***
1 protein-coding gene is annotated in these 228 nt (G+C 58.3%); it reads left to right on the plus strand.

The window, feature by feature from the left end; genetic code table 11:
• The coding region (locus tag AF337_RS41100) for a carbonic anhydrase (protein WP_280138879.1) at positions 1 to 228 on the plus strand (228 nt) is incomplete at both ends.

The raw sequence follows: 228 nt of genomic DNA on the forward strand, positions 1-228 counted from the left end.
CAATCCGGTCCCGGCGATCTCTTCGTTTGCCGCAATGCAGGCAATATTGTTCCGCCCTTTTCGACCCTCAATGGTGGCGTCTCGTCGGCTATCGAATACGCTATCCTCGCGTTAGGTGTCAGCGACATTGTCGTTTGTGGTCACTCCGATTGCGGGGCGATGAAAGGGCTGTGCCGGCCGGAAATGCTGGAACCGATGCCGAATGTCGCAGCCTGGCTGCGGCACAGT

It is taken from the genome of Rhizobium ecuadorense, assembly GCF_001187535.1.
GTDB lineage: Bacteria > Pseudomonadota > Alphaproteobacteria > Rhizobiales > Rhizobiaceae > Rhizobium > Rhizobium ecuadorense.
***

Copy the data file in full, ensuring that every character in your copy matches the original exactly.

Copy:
1 protein-coding gene is annotated in these 228 nt (G+C 58.3%); it reads left to right on the plus strand.

The window, feature by feature from the left end; genetic code table 11:
• The coding region (locus tag AF337_RS41100) for a carbonic anhydrase (protein WP_280138879.1) at positions 1 to 228 on the plus strand (228 nt) is incomplete at both ends.

The raw sequence follows: 228 nt of genomic DNA on the forward strand, positions 1-228 counted from the left end.
CAATCCGGTCCCGGCGATCTCTTCGTTTGCCGCAATGCAGGCAATATTGTTCCGCCCTTTTCGACCCTCAATGGTGGCGTCTCGTCGGCTATCGAATACGCTATCCTCGCGTTAGGTGTCAGCGACATTGTCGTTTGTGGTCACTCCGATTGCGGGGCGATGAAAGGGCTGTGCCGGCCGGAAATGCTGGAACCGATGCCGAATGTCGCAGCCTGGCTGCGGCACAGT

It is taken from the genome of Rhizobium ecuadorense, assembly GCF_001187535.1.
GTDB lineage: Bacteria > Pseudomonadota > Alphaproteobacteria > Rhizobiales > Rhizobiaceae > Rhizobium > Rhizobium ecuadorense.